In December of 2008, the perpetually pleasing Pappy's Golden Age Comics Blogzine posted one of the greatest examples of Jack Cole's speed on paper, the Plastic Man story from Police Comics #95 (1949). Thanks, Pappy! View it here.
Blue Ribbon Comics #2 (December 1939, Archie) - Knight Off (1 page) Story and art by Jack Cole
Every so often in our extended study of Jack Cole, it will prove insightful to consider what his influences might have been.
The greatest screwball comedy strip of all time, SMOKEY STOVER by Bill Holman, began appearing in newspapers in 1935. That was the year Jack Cole left his home town in Pennsylvania for the urban canyons of Manhattan to seek fortune and fame as a comic strip artist. Much like Cole's early work, the Smokey Stover dailies and sundays were jam-packed with gags. Some of the gags were visual puns, some were verbal, and some were just pulled out of the ether, such as the repeated use of the word "foo." Holman, shown below, was a true master of the form and it seems very likely Cole was influenced by his work.
It may be that Holman, who was 11 years older than Cole, blazed a path into fast-paced screwy satire on which Cole followed, paved, painted, and installed street signs.
Smokey Stover was a fireman, and often the strips involved the characters frantically running to put out a fire, exchanging vaudeville-style jokes as they zipped along. You got your money's worth with Smokey Stover, since Holman often stuffed his pages with jokes. I count 13 jokes in this 6-panel sunday strip, taken from Four Color #64 (Dell, no date on the issue), one of several Four Color issues devoted entirely to reprints of Holman's work.
Compare to Jack Cole's zany one-pager below, from Blue Ribbon Comics #2 (Dec 1939, Archie). Cole contributed 17 pages to the first issue of Blue Ribbon, and 6 pages in the third issue, before moving on to bigger and better things. He only had one page in Blue Ribbon #2, but what a page! Aside from what must surely be one of the strangest panel layouts of 1939, what strikes me is the strong similarities with Smokey Stover. Our characters are running with Holman hoses to put out a fire, the knight inexplicably has a weather vane on his head, and there's a flash fire of jokes.
If you'd like to see more of Bill Holman's brilliant work, be sure to visit http://www.smokey-stover.com/, created by his nephew, Victor Paul, and loaded with great Holman comics. Here now a little gem by Jack Cole, no doubt inspired by the wacky work of comics master Bill Holman.
Target Comics Vol.1 #1 (Feb. 1940, Novelty Press) - Higrass Twins (4 pages, Cole story and art)
Target Comics Vol.1 #2 (March 1940, Novelty Press) - Higrass Twins (4 pages, Cole story and art)
Target Comics Vol.1 #4 (May 1940, Novelty Press) - Higrass Twins ( 3 pages, Cole story and art)
In the first four issues of Novelty Press' long-running Target Comics, Jack Cole contributed a wacky humorous filler he called THE HIGRASS TWINS. Here, we present the stories from issues 1, 2, and 4. If anyone should happen to find Cole's story from Target Comics Vol. 1 #3, please email me and I'll post it on this blog.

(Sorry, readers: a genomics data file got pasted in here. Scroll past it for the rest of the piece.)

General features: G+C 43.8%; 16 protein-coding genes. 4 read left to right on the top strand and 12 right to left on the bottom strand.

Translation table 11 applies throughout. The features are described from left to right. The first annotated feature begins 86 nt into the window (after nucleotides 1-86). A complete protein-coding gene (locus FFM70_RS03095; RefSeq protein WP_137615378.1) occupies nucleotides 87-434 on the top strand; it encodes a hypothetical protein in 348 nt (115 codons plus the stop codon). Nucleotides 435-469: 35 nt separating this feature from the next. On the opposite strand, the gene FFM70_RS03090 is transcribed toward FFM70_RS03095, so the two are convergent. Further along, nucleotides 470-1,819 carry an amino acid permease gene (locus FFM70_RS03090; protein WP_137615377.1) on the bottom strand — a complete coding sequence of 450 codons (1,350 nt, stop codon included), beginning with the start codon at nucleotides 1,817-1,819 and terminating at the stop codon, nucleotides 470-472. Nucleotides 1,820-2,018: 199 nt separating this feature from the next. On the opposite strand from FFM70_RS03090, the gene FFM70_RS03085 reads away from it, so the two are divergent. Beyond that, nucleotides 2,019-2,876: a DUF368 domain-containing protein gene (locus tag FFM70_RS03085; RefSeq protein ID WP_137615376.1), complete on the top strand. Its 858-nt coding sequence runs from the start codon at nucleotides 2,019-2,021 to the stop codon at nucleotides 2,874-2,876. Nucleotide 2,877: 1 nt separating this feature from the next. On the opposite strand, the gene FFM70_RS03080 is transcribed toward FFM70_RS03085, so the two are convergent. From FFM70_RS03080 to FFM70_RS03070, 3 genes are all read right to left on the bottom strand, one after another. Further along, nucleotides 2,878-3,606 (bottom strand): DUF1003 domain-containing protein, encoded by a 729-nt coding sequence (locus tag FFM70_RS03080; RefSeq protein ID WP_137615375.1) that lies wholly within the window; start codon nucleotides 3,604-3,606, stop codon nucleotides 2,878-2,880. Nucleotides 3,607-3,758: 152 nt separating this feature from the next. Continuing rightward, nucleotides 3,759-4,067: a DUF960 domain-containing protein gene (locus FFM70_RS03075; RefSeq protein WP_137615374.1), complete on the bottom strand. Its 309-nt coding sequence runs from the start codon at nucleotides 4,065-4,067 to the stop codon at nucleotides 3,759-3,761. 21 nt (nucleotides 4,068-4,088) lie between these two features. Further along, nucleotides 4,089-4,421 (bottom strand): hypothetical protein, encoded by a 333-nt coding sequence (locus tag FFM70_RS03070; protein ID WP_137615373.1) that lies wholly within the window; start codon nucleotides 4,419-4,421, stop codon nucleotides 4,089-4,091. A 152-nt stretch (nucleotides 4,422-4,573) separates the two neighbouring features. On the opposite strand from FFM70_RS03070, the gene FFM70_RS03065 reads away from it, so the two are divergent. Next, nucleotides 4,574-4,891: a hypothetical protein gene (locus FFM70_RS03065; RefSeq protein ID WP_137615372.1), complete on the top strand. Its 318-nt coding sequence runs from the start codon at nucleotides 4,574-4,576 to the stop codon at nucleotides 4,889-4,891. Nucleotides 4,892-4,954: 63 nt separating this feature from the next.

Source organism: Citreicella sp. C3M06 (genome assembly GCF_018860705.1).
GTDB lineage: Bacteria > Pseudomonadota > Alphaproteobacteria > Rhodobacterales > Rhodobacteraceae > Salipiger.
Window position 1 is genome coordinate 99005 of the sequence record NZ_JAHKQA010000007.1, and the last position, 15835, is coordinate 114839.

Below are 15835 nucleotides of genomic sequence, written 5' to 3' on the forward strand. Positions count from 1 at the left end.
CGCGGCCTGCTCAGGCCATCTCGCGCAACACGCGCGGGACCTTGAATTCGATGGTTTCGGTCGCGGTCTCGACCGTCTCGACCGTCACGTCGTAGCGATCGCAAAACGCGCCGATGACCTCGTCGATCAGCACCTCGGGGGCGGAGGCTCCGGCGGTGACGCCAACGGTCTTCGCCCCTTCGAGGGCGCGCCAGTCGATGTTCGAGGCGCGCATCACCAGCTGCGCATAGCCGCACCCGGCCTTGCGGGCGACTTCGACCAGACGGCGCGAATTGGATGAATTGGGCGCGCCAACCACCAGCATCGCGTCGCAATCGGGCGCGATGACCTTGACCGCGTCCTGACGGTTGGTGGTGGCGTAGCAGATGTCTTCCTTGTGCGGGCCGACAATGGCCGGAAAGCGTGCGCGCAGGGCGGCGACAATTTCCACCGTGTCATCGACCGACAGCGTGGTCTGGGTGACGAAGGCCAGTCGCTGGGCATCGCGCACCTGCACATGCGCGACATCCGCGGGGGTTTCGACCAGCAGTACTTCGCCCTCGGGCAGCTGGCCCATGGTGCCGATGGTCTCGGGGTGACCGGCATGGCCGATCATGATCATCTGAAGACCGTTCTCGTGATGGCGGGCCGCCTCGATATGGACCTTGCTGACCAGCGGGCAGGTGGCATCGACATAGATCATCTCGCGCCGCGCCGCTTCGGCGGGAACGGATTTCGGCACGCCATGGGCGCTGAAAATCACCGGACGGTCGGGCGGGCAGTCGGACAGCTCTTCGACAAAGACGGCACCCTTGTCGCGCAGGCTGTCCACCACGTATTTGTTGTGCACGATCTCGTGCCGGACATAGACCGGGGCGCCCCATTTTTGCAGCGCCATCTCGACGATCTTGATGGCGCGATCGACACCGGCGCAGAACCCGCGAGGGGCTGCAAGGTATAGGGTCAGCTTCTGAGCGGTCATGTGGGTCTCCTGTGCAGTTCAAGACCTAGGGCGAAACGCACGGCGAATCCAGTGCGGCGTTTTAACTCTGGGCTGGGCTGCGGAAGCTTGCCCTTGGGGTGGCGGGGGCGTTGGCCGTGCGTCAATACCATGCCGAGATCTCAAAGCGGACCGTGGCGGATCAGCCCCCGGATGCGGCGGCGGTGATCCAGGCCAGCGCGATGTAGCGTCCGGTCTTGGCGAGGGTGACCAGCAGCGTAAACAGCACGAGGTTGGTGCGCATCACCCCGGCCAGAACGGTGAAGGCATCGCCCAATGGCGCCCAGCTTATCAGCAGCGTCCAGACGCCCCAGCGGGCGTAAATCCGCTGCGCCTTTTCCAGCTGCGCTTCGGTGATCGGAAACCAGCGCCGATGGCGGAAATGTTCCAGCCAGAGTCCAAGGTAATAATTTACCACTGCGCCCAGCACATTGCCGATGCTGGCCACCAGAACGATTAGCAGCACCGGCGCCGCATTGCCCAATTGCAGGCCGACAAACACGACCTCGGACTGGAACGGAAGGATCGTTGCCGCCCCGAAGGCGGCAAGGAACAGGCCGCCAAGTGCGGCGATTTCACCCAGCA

Cole's work on The Higrass Twins is slapdash, but also brilliant and funny. The setting and characters are drawn on the folk stereotypes of rural country people sometimes called "hillbillies." Cole's ear for dialogue is especially keen and funny here with such words as "fokes" (folks), "thut" (that), and "we-uns." In one memorable piece of dialogue, one of the twins says "Thuh nerve uv some polepussys!!" (polecats).
Jack Cole was in good company in Target Comics. These early issues of Target Comics also featured a western hero by Bill Everett, a creepy superhero by Carl Burgos, and an eclectic mix of subjects into which Cole's hillbilly stories seemed to be just another part of a patchwork quilt of concepts. Later issues of Target Comics would feature Basil Wolverton's brilliant SPACEHAWK stories.
Cole must have thought hillbillies were funny, because he used the setting in several Plastic Man stories, and drew most of the 1-pager fillers of the hillybilly-themed SLAP-HAPPY PAPPY in Quality's Crack Comics (although his friend Gil Fox created the character, and authored the first few stories).
In the sadly long-out-of-print History of Comics, Volume 2 (1972), Jim Steranko devoted an entire chapter to Jack Cole. It remains one of the most well-researched and detailed pieces on Cole. In this essay, Steranko, referring to the character of Woozy Winks, writes "Here was Cole as he felt others saw him: an unsophisticated, foot-shuffling country yokel..."
I think, in the Higrass Twins stories, Cole is traveling the same psychological territory. He invites us to chuckle at the coarse ways and ignorant misunderstandings of the backwoods bumpkins in this series, and -- a small towner hustling in the big city, himself -- he makes sure the twins win out in the end.